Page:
The Christians of Matthew’s church thought the same thing. Most scholars believe that the Gospel of Matthew was written a generation or two after the ministry of Jesus. They suggest that the Gospel writer was aware of a congregation, quite possibly in Antioch, filled with Jewish Christians who had escaped persecution in Rome. These Christians had personally known the experience of imprisonment, torture, and death, just for believing and proclaiming the name of Jesus. It was no coincidence that when writing his Gospel, Matthew uses out the story that Jesus told about the weeds and the wheat. He is the only Gospel writer to use it. Because Matthew’s church knew all about enemies from beyond the church trying to bring it down. As the Gospel was read out loud, it was likely that they would understand the inclination of the servants to purge. “Tear it out! Make sure that evil has no place here!”
It is not unlike the language that I hear in many Christian circles today. Have you ever noticed how often we like to use the language of war in the church? Author and pastor Sean Palmer points out how many times we hear Christians use that language. There is a war on terror. A war on drugs. A war on Christmas. A war on the faith. We have to contend against the culture around us. We are fighting spiritual battles. And when those wars aren’t enough, we even have “worship wars” to keep us busy fighting about whether or not we can have drums in the sanctuary. There is always an enemy out there, ready to infiltrate us! For followers of the Prince of Peace, we sure seem like we are much more equipped for war!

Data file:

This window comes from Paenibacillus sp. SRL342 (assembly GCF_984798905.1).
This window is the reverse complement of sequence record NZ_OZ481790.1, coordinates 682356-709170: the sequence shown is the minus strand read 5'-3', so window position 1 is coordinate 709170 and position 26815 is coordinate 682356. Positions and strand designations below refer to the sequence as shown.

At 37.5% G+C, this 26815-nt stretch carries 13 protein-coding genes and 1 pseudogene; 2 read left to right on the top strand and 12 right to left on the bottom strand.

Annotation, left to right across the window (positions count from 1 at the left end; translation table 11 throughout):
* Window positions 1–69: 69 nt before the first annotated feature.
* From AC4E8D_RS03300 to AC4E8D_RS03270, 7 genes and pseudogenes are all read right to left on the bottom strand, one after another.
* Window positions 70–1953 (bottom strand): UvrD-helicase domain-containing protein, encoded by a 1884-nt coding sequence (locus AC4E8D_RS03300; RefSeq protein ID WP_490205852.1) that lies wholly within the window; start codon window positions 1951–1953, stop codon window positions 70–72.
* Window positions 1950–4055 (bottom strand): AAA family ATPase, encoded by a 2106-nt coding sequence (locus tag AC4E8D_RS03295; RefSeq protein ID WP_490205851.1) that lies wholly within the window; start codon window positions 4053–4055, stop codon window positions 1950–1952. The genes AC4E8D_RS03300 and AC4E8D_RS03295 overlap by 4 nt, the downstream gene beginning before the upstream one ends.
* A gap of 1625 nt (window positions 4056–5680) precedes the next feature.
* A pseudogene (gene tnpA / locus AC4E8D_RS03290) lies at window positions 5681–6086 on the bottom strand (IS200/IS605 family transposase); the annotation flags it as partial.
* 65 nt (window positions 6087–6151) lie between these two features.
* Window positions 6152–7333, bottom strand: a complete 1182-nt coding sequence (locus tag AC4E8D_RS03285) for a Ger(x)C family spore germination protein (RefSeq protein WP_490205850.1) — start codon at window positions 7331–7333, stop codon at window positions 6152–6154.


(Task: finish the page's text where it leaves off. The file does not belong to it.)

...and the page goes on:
Perhaps you have heard of the phrase “cancel culture.” The idea behind it is that if someone says something that we disagree with, it is our task to go to war with them. If you say a thing that I disagree with—not even if you do a thing or if you are a thing, but simply saying it—it is enough reason for me to walk out of the relationship with you, to boycott you, to attack you on social media, or even to do physical harm to you. If you say the wrong thing, you will be canceled. And lest we think that this is an ideological problem of only one side, rest assured that progressives and conservatives are equally ready to cancel the other, especially against the other. Progressives are ready to cancel Chick-fil-a, or anything that Trump says. Conservatives are well-practiced, cancelling the Dixie Chicks ten years ago (“let’s burn their CD’s!”), Harry Potter ten years before that (“let’s burn their books!”), and the Beatles fifty years before that (Let’s burn their albums!”)